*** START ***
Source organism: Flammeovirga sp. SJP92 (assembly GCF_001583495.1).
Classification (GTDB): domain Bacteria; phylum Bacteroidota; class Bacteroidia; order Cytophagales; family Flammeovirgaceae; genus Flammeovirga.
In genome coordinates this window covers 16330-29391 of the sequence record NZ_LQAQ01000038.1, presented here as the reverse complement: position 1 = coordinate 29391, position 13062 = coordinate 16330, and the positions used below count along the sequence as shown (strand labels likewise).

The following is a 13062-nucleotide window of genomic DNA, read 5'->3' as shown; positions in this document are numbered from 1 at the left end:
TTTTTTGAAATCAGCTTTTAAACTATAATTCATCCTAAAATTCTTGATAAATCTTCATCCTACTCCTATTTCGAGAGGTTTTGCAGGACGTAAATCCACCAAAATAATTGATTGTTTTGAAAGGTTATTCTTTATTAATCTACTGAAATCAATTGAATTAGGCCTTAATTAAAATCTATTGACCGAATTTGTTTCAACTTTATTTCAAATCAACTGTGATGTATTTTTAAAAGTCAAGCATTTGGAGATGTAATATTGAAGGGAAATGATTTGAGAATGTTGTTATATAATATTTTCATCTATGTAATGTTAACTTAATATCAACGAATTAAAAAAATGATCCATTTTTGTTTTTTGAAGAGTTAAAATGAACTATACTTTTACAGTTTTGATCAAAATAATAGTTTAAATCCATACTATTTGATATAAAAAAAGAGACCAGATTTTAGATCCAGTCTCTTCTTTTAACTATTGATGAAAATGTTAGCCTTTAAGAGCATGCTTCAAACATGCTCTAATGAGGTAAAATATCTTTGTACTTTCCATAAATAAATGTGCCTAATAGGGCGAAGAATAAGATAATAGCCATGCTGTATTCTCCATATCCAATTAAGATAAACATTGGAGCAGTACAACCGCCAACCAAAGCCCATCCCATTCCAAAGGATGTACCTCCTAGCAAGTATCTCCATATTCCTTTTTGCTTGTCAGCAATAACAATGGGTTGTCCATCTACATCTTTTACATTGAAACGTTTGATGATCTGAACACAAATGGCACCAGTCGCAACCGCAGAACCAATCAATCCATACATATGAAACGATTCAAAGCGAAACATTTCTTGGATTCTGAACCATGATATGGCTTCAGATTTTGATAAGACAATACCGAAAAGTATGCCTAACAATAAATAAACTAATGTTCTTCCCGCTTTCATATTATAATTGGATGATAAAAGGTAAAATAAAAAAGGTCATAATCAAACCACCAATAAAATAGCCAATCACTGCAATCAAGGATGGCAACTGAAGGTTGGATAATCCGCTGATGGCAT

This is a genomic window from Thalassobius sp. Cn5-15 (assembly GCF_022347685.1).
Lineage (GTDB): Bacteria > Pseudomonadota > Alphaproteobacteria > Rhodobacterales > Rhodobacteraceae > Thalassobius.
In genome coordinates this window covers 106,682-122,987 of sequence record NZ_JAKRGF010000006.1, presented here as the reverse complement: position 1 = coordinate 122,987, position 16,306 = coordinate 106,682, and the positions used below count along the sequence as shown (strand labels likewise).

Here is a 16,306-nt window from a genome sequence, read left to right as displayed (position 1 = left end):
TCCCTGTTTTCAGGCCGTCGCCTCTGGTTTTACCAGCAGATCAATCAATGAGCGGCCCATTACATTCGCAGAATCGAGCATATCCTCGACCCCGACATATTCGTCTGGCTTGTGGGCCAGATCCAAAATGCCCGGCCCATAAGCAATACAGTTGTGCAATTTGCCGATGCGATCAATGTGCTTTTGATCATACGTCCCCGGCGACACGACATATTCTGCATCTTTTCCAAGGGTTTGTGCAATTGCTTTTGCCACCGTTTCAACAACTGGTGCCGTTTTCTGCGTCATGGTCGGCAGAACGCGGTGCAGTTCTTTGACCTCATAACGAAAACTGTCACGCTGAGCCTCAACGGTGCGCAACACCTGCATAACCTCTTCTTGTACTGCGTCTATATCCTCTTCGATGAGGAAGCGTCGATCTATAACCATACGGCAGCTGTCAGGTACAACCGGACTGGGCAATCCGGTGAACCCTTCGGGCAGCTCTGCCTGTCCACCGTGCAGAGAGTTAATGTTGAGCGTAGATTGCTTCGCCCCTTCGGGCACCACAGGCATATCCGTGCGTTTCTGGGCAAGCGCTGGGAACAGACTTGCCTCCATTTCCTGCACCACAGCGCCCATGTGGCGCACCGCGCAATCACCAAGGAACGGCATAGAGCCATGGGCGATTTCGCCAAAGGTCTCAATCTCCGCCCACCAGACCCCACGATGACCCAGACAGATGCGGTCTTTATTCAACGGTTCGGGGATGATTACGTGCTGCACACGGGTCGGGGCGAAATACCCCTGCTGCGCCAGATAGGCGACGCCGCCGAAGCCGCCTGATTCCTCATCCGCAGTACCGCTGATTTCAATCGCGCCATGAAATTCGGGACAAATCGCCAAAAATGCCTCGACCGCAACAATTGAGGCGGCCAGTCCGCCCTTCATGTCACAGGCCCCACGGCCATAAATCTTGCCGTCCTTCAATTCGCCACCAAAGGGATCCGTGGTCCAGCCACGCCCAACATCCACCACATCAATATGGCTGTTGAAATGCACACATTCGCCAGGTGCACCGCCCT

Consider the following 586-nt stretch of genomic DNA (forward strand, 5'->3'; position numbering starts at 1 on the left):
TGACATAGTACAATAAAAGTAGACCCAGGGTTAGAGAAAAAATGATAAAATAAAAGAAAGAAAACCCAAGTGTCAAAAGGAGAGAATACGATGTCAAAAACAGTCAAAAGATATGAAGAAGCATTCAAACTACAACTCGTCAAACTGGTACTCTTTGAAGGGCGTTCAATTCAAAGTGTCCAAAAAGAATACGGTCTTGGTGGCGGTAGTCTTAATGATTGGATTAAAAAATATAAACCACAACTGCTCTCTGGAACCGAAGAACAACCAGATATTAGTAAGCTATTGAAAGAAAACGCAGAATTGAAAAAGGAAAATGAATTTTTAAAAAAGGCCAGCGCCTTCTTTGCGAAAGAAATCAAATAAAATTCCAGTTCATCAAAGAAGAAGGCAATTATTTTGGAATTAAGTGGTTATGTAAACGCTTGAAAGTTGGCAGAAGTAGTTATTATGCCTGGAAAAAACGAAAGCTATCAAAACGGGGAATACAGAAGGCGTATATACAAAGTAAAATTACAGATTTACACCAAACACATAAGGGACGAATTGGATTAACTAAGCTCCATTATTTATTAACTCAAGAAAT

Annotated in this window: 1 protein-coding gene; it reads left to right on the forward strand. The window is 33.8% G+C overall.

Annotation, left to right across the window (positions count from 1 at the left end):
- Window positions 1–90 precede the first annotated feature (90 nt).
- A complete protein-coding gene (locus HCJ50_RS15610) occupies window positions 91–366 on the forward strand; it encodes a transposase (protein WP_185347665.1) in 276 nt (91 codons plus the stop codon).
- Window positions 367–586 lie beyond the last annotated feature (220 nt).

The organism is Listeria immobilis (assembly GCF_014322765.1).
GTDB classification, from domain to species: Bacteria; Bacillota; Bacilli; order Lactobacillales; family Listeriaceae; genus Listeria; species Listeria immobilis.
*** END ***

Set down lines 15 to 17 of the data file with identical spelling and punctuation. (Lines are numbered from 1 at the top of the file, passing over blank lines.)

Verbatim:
- Window positions 1–90 precede the first annotated feature (90 nt).
- A complete protein-coding gene (locus HCJ50_RS15610) occupies window positions 91–366 on the forward strand; it encodes a transposase (protein WP_185347665.1) in 276 nt (91 codons plus the stop codon).
- Window positions 367–586 lie beyond the last annotated feature (220 nt).